Introduction Andrew Harlem, Ph.D. Section I: Infant Research, Reflective Functioning and Mutual Regulation Chapter 1 Being-With: From infancy through philosophy to psychoanalysis Bruce Reis, Ph.D. Chapter 2 How We Know How to Be with Others: Infant-parent psychotherapy for early indicators of autism spectrum disorders Barbara Kalmanson, Ph.D. Chapter 3 Trauma and Attachment: Clinical techniques to enhance reflective functioning Miriam Steele, Ph.D. Chapter 4 Neglect and its Neglect: Developmental science, psychoanalytic thinking and countertransference vitality Graham Music, Ph.D. Section II: Play, Dreaming, and the Growth of Mind Chapter 5 The Universe of Play: Technique in contemporary child therapy Peter Carnochan, Ph.D. Chapter 6 The Analyst as Dreaming Filmmaker Antonio Ferro & Elena Molinari Chapter 7 The Emergence of the Analyst’s Childhood: Embodied history and its influence on the dyadic system Christopher Bonovitz, Psy.D. Chapter 8 Theory of Mind and Therapeutic Action: A Contemporary Freudian Integration Neal Vorus, Ph.D. Section III: Mutuality and the Self in Relation Chapter 9 A Child Therapist at Work: Playing, talking, and the therapist’s inner dialogue Christopher Bonovitz, Psy.D. Chapter 10 The Origins of Relationality: The role of pre- and perinatal experience in the structure, psychopathology and treatment of the relational self Brent Willock, Ph.D. Chapter 11 "Is This Chair Alive?": Interpersonal relating and the beginnings of the self Seth Aronson, Psy.D. Section IV: Re-Imagining Gender Chapter 12 What’s Your Gender? Diane Ehrensaft, Ph.D. Chapter 13 Holding Futurity in Mind: Therapeutic action in the relational treatment of a transgender girl Avgi Saketopoulou, Ph.D.
The Relational Perspectives Book Series (RPBS) publishes books that grow out of or contribute to the relational tradition in contemporary psychoanalysis. The term relational psychoanalysis was first used by Greenberg and Mitchell (1983) to bridge the traditions of interpersonal relations, as developed within interpersonal psychoanalysis and object relations, as developed within contemporary British theory. But, under the seminal work of the late Stephen Mitchell, the term relational psychoanalysis grew and began to accrue to itself many other influences and developments. Various tributaries—interpersonal psychoanalysis, object relations theory, self psychology, empirical infancy research, and elements of contemporary Freudian and Kleinian thought—flow into this tradition, which understands relational configurations between self and others, both real and fantasied, as the primary subject of psychoanalytic investigation.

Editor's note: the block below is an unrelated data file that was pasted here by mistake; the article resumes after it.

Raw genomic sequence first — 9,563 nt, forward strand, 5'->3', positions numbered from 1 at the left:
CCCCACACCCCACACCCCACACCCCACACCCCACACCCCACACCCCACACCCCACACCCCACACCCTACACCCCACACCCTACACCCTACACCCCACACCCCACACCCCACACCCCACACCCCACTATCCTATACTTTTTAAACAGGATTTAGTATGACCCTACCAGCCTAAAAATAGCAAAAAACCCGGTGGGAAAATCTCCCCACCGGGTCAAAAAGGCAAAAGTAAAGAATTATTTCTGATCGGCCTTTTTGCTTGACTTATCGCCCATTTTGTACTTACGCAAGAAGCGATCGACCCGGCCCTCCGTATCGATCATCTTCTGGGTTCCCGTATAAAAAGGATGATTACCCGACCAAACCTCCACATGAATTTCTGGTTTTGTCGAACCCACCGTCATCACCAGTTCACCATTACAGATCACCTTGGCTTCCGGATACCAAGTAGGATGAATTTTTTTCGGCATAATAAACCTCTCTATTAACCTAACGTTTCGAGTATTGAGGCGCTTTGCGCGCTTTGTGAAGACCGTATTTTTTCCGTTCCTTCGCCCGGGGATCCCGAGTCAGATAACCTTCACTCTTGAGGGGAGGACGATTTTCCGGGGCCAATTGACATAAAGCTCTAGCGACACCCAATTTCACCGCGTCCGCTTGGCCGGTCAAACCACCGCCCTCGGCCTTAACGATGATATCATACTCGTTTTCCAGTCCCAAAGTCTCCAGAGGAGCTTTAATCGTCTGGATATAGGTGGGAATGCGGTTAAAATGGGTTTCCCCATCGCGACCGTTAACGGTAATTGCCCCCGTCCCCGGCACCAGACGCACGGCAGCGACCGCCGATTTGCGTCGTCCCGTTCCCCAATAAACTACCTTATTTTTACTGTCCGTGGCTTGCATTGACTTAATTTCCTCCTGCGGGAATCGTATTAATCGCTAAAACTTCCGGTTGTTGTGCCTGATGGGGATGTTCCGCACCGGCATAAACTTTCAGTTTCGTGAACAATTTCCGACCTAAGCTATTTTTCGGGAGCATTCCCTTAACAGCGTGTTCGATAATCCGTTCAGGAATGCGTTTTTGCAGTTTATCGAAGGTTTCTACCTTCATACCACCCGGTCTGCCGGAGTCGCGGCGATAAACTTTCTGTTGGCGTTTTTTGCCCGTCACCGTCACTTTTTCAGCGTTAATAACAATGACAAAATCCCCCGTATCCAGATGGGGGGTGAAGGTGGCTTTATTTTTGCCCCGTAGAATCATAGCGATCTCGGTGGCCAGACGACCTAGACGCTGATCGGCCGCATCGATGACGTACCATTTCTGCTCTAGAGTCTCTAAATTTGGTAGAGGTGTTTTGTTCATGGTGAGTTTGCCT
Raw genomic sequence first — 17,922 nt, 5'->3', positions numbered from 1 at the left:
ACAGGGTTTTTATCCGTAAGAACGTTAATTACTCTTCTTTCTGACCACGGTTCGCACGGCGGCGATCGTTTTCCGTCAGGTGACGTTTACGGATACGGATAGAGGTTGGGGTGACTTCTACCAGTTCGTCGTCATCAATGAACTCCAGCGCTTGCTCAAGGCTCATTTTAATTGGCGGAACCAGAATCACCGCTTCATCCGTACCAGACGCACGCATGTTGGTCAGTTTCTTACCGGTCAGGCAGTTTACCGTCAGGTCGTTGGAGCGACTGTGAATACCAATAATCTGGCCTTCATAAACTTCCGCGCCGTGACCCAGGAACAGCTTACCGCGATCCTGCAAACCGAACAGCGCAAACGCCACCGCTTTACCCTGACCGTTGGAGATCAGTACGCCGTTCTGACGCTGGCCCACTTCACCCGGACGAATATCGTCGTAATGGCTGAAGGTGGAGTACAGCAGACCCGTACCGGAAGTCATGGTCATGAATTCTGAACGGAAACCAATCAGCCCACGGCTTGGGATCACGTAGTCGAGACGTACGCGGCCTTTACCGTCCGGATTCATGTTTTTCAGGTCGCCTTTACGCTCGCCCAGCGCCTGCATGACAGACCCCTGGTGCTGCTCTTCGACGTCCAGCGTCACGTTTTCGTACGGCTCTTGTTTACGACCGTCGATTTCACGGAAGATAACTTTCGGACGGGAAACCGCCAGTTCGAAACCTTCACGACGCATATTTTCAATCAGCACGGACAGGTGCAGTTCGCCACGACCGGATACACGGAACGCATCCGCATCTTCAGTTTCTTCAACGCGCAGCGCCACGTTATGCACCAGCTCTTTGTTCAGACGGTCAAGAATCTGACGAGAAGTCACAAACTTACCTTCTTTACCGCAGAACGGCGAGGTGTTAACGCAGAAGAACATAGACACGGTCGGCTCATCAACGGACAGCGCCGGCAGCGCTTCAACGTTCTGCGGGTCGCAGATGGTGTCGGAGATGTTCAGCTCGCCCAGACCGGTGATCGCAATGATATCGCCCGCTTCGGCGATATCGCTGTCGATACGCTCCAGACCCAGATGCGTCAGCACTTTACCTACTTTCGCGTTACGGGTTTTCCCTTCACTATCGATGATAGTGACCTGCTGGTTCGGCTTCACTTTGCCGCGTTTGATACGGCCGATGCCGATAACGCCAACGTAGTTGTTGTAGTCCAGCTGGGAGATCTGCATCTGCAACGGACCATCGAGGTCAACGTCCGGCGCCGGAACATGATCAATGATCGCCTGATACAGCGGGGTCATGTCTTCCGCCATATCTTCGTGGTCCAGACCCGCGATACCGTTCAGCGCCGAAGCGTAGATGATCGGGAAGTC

We refer to the relational tradition, rather than to a relational school, to highlight that we are identifying a trend, a tendency within contemporary psychoanalysis, not a more formally organized or coherent school or system of beliefs. Our use of the term relational signifies a dimension of theory and practice that has become salient across the wide spectrum of contemporary psychoanalysis. Now under the editorial supervision of Lewis Aron and Adrienne Harris with the assistance of Associate Editors Steven Kuchuck and Eyal Rozmarin, the Relational Perspectives Book Series originated in 1990 under the editorial eye of the late Stephen A. Mitchell. Mitchell was the most prolific and influential of the originators of the relational tradition. He was committed to dialogue among psychoanalysts and he abhorred the authoritarianism that dictated adherence to a rigid set of beliefs or technical restrictions. He championed open discussion, comparative and integrative approaches, and he promoted new voices across the generations.
Included in the Relational Perspectives Book Series are authors and works that come from within the relational tradition, extend and develop the tradition, as well as works that critique relational approaches or compare and contrast it with alternative points of view. The series includes our most distinguished senior psychoanalysts along with younger contributors who bring fresh vision.